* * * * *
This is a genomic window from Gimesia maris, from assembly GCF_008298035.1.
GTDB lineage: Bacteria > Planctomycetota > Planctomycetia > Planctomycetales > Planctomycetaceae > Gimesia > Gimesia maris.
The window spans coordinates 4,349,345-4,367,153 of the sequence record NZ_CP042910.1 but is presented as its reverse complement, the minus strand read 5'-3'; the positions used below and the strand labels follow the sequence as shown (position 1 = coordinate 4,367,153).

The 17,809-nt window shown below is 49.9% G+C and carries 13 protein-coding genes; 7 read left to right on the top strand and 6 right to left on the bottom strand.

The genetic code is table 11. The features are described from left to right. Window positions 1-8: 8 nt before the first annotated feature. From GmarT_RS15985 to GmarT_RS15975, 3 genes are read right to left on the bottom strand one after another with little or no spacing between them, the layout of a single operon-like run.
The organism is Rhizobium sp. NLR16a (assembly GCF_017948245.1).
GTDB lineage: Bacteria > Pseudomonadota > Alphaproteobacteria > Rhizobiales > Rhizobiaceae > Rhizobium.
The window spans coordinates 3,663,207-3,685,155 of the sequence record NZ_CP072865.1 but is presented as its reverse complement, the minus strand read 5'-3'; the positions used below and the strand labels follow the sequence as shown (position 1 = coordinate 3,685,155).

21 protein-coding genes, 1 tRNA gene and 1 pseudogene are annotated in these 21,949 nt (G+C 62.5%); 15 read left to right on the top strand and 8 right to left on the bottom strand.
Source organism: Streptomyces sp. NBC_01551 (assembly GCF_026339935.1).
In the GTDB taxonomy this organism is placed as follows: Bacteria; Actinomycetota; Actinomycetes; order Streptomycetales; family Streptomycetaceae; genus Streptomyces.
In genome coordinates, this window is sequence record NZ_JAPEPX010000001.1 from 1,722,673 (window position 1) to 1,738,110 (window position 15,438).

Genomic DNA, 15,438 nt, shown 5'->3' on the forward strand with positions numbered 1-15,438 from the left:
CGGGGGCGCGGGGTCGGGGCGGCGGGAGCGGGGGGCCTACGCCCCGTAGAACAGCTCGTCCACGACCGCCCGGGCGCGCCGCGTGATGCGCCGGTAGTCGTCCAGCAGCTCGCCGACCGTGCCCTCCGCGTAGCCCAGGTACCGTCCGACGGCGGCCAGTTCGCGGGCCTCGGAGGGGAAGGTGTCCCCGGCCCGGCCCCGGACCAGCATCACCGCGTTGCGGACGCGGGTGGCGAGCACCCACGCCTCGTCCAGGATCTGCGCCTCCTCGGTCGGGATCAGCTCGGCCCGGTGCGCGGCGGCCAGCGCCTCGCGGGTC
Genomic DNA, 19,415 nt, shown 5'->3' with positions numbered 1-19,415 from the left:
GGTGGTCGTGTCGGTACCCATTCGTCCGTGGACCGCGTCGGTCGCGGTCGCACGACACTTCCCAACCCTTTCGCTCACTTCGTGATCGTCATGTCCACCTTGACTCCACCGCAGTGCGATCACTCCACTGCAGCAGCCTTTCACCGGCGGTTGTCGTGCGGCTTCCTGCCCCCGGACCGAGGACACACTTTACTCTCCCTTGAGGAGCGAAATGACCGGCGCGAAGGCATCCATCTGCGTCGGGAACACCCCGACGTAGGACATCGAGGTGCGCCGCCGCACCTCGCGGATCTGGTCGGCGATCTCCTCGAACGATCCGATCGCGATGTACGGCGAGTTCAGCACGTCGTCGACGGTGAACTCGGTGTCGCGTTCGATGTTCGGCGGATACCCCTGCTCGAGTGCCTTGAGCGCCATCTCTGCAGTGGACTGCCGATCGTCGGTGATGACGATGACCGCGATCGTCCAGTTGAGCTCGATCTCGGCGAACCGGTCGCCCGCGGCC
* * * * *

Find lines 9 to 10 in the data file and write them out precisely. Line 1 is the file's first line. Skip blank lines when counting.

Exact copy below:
21 protein-coding genes, 1 tRNA gene and 1 pseudogene are annotated in these 21,949 nt (G+C 62.5%); 15 read left to right on the top strand and 8 right to left on the bottom strand.
Source organism: Streptomyces sp. NBC_01551 (assembly GCF_026339935.1).